• Annette presently came, and, as usual, was full of alarm; to her lady's eage_nquiries of what she had heard among the servants, she replied:
  • 'Ah, madam! nobody knows what it is all about, but old Carlo; he knows wel_nough, I dare say, but he is as close as his master. Some say the Signor i_oing out to frighten the enemy, as they call it: but where is the enemy? The_thers say, he is going to take away some body's castle: but I am sure he ha_oom enough in his own, without taking other people's; and I am sure I shoul_ike it a great deal better, if there were more people to fill it.'
  • 'Ah! you will soon have your wish, I fear,' replied Madame Montoni.
  • 'No, madam, but such ill-looking fellows are not worth having. I mean suc_allant, smart, merry fellows as Ludovico, who is always telling drol_tories, to make one laugh. It was but yesterday, he told me such a HUMOURSOM_ale! I can't help laughing at it now.— Says he—'
  • 'Well, we can dispense with the story,' said her lady. 'Ah!' continue_nnette, 'he sees a great way further than other people! Now he sees into al_he Signor's meaning, without knowing a word about the matter!'
  • 'How is that?' said Madame Montoni.
  • 'Why he says—but he made me promise not to tell, and I would not disoblige hi_or the world.'
  • 'What is it he made you promise not to tell?' said her lady, sternly. '_nsist upon knowing immediately—what is it he made you promise?'
  • 'O madam,' cried Annette, 'I would not tell for the universe!' 'I insist upo_our telling this instant,' said Madame Montoni. 'O dear madam! I would no_ell for a hundred sequins! You would not have me forswear myself madam!'
  • exclaimed Annette.
  • 'I will not wait another moment,' said Madame Montoni. Annette was silent.
  • 'The Signor shall be informed of this directly,' rejoined her mistress: 'h_ill make you discover all.'
  • 'It is Ludovico, who has discovered,' said Annette: 'but for mercy's sake, madam, don't tell the Signor, and you shall know all directly.' Madame Monton_aid, that she would not.
  • 'Well then, madam, Ludovico says, that the Signor, my master, is—is- -that is, he only thinks so, and any body, you know, madam, is free to think—that th_ignor, my master, is—is—'
  • 'Is what?' said her lady, impatiently.
  • 'That the Signor, my master, is going to be—a great robber—that is- -he i_oing to rob on his own account;—to be, (but I am sure I don't understand wha_e means) to be a—captain of—robbers.'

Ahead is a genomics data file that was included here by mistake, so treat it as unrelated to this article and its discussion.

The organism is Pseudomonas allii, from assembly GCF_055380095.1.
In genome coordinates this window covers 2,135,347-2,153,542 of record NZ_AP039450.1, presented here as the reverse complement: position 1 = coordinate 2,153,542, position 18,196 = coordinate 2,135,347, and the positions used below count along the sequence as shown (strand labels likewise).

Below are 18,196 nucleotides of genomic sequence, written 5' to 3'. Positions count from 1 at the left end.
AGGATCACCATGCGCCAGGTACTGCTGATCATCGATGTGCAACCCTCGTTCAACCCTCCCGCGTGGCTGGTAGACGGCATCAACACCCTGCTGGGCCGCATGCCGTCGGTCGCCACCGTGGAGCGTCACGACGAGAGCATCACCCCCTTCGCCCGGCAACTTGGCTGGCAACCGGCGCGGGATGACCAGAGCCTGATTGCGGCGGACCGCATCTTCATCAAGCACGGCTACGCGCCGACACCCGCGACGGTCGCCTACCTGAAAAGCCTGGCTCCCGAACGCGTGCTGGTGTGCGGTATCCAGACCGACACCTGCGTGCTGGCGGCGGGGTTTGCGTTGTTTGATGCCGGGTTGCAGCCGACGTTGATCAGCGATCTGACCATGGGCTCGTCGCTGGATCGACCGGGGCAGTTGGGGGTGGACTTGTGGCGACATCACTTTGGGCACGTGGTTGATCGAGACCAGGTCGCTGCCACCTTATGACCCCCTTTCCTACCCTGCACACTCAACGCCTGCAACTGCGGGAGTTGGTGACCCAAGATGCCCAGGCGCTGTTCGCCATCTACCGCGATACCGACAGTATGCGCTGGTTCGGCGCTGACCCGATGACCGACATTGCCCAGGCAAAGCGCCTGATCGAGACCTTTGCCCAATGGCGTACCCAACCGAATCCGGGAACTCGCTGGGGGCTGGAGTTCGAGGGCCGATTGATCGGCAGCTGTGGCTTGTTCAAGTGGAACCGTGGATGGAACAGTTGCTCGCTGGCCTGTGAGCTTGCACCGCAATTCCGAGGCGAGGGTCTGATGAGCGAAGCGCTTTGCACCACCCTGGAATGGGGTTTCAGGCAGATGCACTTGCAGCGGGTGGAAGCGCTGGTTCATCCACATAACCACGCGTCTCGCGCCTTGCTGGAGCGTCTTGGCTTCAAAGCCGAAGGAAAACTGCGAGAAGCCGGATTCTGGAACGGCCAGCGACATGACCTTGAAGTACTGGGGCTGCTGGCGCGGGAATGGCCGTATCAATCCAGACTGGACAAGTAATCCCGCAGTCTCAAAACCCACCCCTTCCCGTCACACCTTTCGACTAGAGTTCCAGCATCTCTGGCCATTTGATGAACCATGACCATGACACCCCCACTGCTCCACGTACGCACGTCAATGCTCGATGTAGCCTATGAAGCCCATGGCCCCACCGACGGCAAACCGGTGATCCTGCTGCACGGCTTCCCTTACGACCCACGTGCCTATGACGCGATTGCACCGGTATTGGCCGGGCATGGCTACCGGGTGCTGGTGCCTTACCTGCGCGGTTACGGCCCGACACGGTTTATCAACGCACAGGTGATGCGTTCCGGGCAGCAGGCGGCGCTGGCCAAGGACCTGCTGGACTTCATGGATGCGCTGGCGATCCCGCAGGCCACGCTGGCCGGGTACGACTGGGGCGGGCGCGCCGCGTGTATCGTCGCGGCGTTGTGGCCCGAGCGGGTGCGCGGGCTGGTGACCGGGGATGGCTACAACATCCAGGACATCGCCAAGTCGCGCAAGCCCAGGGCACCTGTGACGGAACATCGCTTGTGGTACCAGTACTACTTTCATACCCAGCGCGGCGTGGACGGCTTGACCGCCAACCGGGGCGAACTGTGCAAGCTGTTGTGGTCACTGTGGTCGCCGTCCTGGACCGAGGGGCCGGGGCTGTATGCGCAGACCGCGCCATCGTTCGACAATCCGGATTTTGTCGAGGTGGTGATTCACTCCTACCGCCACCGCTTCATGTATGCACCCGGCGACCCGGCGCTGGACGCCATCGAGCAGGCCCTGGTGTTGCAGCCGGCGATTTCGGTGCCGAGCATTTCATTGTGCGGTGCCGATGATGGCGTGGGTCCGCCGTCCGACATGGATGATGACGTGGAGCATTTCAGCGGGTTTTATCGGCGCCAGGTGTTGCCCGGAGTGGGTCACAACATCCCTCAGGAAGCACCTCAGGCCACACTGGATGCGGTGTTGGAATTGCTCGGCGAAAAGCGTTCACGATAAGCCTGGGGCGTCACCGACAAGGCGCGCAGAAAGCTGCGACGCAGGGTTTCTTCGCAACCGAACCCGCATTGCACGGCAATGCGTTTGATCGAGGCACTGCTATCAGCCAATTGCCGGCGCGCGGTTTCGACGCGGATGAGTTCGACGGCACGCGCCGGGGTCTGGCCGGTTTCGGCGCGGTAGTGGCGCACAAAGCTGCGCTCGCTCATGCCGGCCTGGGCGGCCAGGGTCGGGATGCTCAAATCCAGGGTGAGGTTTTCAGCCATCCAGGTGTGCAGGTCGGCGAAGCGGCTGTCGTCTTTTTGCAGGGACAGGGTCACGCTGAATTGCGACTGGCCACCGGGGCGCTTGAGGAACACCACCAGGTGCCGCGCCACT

• 'Art thou in thy senses, Annette?' said Madame Montoni; 'or is this a trick t_eceive me? Tell me, this instant, what Ludovico DID say to thee;—n_quivocation;—this instant.'
  • 'Nay, madam,' cried Annette, 'if this is all I am to get for having told th_ecret'—Her mistress thus continued to insist, and Annette to protest, til_ontoni, himself, appeared, who bade the latter leave the room, and sh_ithdrew, trembling for the fate of her story. Emily also was retiring, bu_er aunt desired she would stay; and Montoni had so often made her a witnes_f their contention, that he no longer had scruples on that account.
  • 'I insist upon knowing this instant, Signor, what all this means:' said hi_ife—'what are all these armed men, whom they tell me of, gone out about?'
  • Montoni answered her only with a look of scorn; and Emily whispered somethin_o her. 'It does not signify,' said her aunt: 'I will know; and I will know, too, what the castle has been fortified for.'
  • 'Come, come,' said Montoni, 'other business brought me here. I must be trifle_ith no longer. I have immediate occasion for what I demand—those estates mus_e given up, without further contention; or I may find a way—'
  • 'They never shall be given up,' interrupted Madame Montoni: 'they never shal_nable you to carry on your wild schemes;—but what are these? I will know. D_ou expect the castle to be attacked? Do you expect enemies? Am I to be shu_p here, to be killed in a siege?'
  • 'Sign the writings,' said Montoni, 'and you shall know more.'
  • 'What enemy can be coming?' continued his wife. 'Have you entered into th_ervice of the state? Am I to be blocked up here to die?'
  • 'That may possibly happen,' said Montoni, 'unless you yield to my demand: for, come what may, you shall not quit the castle till then.' Madame Montoni burs_nto loud lamentation, which she as suddenly checked, considering, that he_usband's assertions might be only artifices, employed to extort her consent.
  • She hinted this suspicion, and, in the next moment, told him also, that hi_esigns were not so honourable as to serve the state, and that she believed h_ad only commenced a captain of banditti, to join the enemies of Venice, i_lundering and laying waste the surrounding country.
  • Montoni looked at her for a moment with a steady and stern countenance; whil_mily trembled, and his wife, for once, thought she had said too much. 'Yo_hall be removed, this night,' said he, 'to the east turret: there, perhaps, you may understand the danger of offending a man, who has an unlimited powe_ver you.'